Wednesday 20 February 2013

Autism Anxiety Amygdala Exercise

I was thinking about why I promote exercise for children with autism and enjoy finding connections between things that help me say what I need to say!

Here is some information on the connection between autism and anxiety:


  • High-functioning children with autism were compared with two control groups on measures of anxiety and social worries.  Comparison control groups consisted of children with specific language impairment (SLI) and normally developing children. Each group consisted of 15 children between the ages of 8 and 12 years and were matched for age and gender. Children with autism were found to be most anxious on both measures. High anxiety subscale scores for the autism group were separation anxiety and obsessive-compulsive disorder. These findings are discussed within the context of theories of autism and anxiety in the general population of children. Suggestions for future research are made.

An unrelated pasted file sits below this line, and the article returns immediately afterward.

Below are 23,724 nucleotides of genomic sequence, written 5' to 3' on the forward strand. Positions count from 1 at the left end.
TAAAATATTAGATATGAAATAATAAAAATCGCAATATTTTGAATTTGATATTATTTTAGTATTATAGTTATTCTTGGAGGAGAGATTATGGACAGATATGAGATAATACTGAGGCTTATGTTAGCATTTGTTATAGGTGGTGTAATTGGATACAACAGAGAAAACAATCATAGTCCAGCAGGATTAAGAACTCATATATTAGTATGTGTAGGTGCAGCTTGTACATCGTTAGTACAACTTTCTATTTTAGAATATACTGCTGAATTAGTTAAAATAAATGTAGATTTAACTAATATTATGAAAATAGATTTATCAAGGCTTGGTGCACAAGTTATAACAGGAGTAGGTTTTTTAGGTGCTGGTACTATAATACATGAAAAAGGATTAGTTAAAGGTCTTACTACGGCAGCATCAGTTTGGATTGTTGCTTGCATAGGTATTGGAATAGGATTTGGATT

Gillott, AFurniss, FWalter, A (2001).  Anxiety in High-Functioning Children with Autism, Autism : the international journal of research and practiceISSN 1362-3613, 09/2001, Volume 5,Issue 3, pp. 277 - 286

Here is another about the relationship between exercise and anxiety:
  •  Aerobic exercise appears to have significant therapeutic benefits in the treatment of anxiety and depression.  This effect has been demonstrated in animal models as well as in humans.  However, there has been limited study of the potential brain mechanisms that produce an anti-anxiety or an anti-depressant effect.

This is only one of many of the benefits of vigorous exercise for children with autism.

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